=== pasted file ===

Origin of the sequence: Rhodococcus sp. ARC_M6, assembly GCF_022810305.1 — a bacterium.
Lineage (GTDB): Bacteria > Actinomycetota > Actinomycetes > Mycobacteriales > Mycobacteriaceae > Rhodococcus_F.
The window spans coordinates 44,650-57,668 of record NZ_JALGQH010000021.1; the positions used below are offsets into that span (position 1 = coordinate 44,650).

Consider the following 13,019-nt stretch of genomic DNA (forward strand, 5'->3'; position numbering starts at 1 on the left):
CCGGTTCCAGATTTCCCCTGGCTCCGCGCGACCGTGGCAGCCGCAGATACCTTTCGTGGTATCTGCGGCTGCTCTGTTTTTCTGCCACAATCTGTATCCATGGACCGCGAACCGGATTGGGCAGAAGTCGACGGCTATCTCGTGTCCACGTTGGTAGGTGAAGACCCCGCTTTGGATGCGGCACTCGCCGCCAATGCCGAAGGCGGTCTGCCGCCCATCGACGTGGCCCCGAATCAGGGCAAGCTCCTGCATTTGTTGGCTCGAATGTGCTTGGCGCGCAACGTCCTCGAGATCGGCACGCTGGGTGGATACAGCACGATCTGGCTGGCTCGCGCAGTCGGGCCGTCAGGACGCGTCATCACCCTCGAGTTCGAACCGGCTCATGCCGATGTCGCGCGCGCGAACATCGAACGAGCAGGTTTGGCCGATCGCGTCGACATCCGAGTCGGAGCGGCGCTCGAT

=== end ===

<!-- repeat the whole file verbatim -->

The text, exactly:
Origin of the sequence: Rhodococcus sp. ARC_M6, assembly GCF_022810305.1 — a bacterium.
Lineage (GTDB): Bacteria > Actinomycetota > Actinomycetes > Mycobacteriales > Mycobacteriaceae > Rhodococcus_F.
The window spans coordinates 44,650-57,668 of record NZ_JALGQH010000021.1; the positions used below are offsets into that span (position 1 = coordinate 44,650).

Consider the following 13,019-nt stretch of genomic DNA (forward strand, 5'->3'; position numbering starts at 1 on the left):
CCGGTTCCAGATTTCCCCTGGCTCCGCGCGACCGTGGCAGCCGCAGATACCTTTCGTGGTATCTGCGGCTGCTCTGTTTTTCTGCCACAATCTGTATCCATGGACCGCGAACCGGATTGGGCAGAAGTCGACGGCTATCTCGTGTCCACGTTGGTAGGTGAAGACCCCGCTTTGGATGCGGCACTCGCCGCCAATGCCGAAGGCGGTCTGCCGCCCATCGACGTGGCCCCGAATCAGGGCAAGCTCCTGCATTTGTTGGCTCGAATGTGCTTGGCGCGCAACGTCCTCGAGATCGGCACGCTGGGTGGATACAGCACGATCTGGCTGGCTCGCGCAGTCGGGCCGTCAGGACGCGTCATCACCCTCGAGTTCGAACCGGCTCATGCCGATGTCGCGCGCGCGAACATCGAACGAGCAGGTTTGGCCGATCGCGTCGACATCCGAGTCGGAGCGGCGCTCGAT